Still, hesychasm may seem like a short cut bypassing contemplative ascent. Per St. John, extremely few, likely only the Apostles, become ready for the beatific vision in this life. In Scripture, St. Paul implies he had such a vision only once fourteen years ago (2 Cor. 12:2), yet hesychasts claim to have such visions repeatedly! It is true that St. Paul describes this transcendent experience as vision, saying “I know not whether I saw out of the body or in the body.” (Loc. cit.) A power beyond our sensitive and intellectual faculties enables us to “see” in some sense. According to St. Isaac of Nineveh, the soul in this state transcends prayer, not praying any determinate thing, but receiving from God a pure prayer, i.e., a vision of divine glory. Palamas describes this ecstatic state as beholding a “light without limit, depth, height or breadth.” St. Paul stood in the midst of this sun brighter than the cosmos, “having become all eye.” (I, iii, 21) Truly, this is not sensible light, but something beyond sensation and intellection that is imparted to our transfigured soul or body. Many Fathers wrote of this light, but how many claimed to experience it?
To link hesychast experiences with the Orthodox tradition of theosis, Palamas must emphasize the role of “light” in theophanies. He confesses that this is not sensible light, nor is it intellectual light (i.e., knowledge), but rather it is an illumination transcending the faculties, yet mysteriously made accessible to them by grace. This light is not merely a symbol or special effect of deification. He boldly considers it to be the source of deification, i.e. “thearchy.” That is to say, the light is not merely God’s act or ergon of deifying a creature, but also “deification-in-itself,” i.e., the deifying energy that is a real attribute of God, independent of any creature’s experience.
While it appears to produce a distinction and multiplication in the one God, yet it is nonetheless the Divine Principle, more-than-God and more-than-Principle. The light is one in the one divinity, and therefore is itself the Divine Principle, more-than-God and more-than-Principle, since God is the ground of subsistence of the divinity. (I, iii, 23)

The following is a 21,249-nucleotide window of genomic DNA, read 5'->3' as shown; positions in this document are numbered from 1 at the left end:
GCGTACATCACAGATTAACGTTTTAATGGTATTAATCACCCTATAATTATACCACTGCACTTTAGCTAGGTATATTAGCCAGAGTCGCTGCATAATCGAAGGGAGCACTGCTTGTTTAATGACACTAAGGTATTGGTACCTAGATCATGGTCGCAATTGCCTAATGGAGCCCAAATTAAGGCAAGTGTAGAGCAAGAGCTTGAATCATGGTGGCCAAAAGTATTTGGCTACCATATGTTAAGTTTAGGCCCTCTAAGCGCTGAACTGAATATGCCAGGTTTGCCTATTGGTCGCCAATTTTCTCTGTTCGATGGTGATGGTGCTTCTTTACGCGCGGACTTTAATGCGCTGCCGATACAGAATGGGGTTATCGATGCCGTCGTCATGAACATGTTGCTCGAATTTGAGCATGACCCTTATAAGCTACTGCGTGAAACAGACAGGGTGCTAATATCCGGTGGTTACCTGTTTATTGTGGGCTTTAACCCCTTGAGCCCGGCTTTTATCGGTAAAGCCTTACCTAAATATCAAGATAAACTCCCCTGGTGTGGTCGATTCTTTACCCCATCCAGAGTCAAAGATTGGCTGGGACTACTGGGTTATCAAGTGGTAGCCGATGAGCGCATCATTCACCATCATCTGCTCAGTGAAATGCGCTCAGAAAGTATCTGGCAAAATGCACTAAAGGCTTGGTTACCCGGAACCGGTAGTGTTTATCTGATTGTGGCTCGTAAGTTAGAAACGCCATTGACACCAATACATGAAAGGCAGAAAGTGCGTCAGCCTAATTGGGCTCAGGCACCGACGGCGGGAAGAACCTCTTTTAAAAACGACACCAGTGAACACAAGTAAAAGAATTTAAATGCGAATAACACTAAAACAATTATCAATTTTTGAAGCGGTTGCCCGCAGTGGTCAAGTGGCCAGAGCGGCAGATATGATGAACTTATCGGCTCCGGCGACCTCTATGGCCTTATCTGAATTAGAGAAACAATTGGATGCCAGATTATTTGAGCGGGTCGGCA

The light or energy of divinity, like other divine attributes, is not a part or accident of God, but is seamlessly in Divine Unity. It is not only the thing seen, but that by which one sees, and the source of divine being, i.e., the Divine Principle (which transcends any definite concept of “principle”) cannot be other than God Himself, the Superessential (“more-than-God”). This does not imply that we can see the Superessential, for we are capable only of finite participation. Rather, the divinizing energy, considered in itself, is nothing other than the source of divinity, the Principle beyond all principles, i.e., God.
As with other divine attributes, the internal glory or energy of deification is not logically identical with God, for He can do other things besides grant deificiation; e.g., He can create from nothing. “Divinity” may be considered in two senses: (1) the reality of the deifying gift that divinizes us, a finite participation in God, or (2) the source of deification, or deification-in-itself. Both senses of “divinity” are called “light” by Palamas, in apparent agreement with Pseudo-Dionysius.